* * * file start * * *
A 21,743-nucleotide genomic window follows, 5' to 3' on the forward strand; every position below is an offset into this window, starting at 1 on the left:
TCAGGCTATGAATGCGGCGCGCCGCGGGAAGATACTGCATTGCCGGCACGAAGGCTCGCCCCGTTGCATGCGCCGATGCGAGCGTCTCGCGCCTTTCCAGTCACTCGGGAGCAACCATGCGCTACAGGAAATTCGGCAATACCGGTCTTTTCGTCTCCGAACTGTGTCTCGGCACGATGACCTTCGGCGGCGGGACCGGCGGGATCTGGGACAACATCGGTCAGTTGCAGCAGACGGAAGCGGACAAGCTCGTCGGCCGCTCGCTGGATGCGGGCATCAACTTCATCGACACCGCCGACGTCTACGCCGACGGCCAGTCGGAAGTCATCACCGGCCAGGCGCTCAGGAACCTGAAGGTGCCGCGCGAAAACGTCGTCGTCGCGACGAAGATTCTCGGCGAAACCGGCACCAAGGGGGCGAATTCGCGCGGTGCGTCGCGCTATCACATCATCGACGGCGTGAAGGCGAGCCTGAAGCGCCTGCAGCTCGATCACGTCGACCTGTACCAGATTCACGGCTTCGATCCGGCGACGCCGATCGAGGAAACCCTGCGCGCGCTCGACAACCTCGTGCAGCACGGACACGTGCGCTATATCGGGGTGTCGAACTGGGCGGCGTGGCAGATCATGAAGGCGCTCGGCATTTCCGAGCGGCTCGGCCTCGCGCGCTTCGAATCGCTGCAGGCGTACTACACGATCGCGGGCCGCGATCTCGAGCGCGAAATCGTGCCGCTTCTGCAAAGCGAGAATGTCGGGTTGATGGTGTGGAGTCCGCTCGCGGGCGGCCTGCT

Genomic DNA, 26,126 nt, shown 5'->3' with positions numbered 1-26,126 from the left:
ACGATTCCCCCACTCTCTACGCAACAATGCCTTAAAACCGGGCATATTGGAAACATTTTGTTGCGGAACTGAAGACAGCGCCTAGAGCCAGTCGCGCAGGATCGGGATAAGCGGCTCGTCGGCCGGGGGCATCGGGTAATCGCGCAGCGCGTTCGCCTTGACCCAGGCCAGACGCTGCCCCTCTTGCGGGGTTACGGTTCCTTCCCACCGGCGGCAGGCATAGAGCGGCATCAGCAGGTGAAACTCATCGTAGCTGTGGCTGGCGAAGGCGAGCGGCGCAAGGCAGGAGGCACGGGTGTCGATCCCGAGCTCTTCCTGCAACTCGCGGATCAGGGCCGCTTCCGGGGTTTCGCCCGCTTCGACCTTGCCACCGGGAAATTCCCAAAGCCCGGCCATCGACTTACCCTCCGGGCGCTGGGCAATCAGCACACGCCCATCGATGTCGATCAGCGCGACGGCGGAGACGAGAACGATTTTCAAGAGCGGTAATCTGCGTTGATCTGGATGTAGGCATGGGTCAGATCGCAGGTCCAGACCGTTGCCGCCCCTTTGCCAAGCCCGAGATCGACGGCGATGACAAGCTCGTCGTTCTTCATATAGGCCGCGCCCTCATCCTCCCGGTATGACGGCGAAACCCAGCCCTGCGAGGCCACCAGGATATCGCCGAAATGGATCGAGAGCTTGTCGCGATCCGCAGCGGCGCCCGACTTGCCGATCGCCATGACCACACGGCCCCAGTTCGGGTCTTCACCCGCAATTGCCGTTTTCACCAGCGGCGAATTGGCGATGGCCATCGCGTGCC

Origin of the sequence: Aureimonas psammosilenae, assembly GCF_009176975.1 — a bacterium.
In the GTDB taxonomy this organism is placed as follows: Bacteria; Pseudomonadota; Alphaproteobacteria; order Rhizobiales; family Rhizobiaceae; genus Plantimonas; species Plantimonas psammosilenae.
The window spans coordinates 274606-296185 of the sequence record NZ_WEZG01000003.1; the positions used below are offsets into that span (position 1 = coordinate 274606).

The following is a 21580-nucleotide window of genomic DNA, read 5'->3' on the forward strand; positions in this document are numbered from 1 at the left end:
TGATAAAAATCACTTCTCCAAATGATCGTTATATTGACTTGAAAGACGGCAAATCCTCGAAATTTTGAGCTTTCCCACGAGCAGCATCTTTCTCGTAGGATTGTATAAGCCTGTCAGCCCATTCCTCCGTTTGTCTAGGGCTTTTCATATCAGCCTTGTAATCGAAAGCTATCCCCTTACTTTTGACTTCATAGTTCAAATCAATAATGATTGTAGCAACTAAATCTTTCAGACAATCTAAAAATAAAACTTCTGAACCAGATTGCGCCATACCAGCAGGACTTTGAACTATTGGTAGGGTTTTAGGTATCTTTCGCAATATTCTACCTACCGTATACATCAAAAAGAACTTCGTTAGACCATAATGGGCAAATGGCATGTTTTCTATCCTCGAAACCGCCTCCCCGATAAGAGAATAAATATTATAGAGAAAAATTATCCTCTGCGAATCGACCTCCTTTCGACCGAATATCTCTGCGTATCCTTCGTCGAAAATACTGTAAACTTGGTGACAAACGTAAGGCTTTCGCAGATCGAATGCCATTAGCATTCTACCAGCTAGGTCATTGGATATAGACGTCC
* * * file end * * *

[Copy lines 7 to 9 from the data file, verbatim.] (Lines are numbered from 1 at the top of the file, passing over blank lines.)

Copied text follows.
The window spans coordinates 274606-296185 of the sequence record NZ_WEZG01000003.1; the positions used below are offsets into that span (position 1 = coordinate 274606).

The following is a 21580-nucleotide window of genomic DNA, read 5'->3' on the forward strand; positions in this document are numbered from 1 at the left end:
TGATAAAAATCACTTCTCCAAATGATCGTTATATTGACTTGAAAGACGGCAAATCCTCGAAATTTTGAGCTTTCCCACGAGCAGCATCTTTCTCGTAGGATTGTATAAGCCTGTCAGCCCATTCCTCCGTTTGTCTAGGGCTTTTCATATCAGCCTTGTAATCGAAAGCTATCCCCTTACTTTTGACTTCATAGTTCAAATCAATAATGATTGTAGCAACTAAATCTTTCAGACAATCTAAAAATAAAACTTCTGAACCAGATTGCGCCATACCAGCAGGACTTTGAACTATTGGTAGGGTTTTAGGTATCTTTCGCAATATTCTACCTACCGTATACATCAAAAAGAACTTCGTTAGACCATAATGGGCAAATGGCATGTTTTCTATCCTCGAAACCGCCTCCCCGATAAGAGAATAAATATTATAGAGAAAAATTATCCTCTGCGAATCGACCTCCTTTCGACCGAATATCTCTGCGTATCCTTCGTCGAAAATACTGTAAACTTGGTGACAAACGTAAGGCTTTCGCAGATCGAATGCCATTAGCATTCTACCAGCTAGGTCATTGGATATAGACGTCC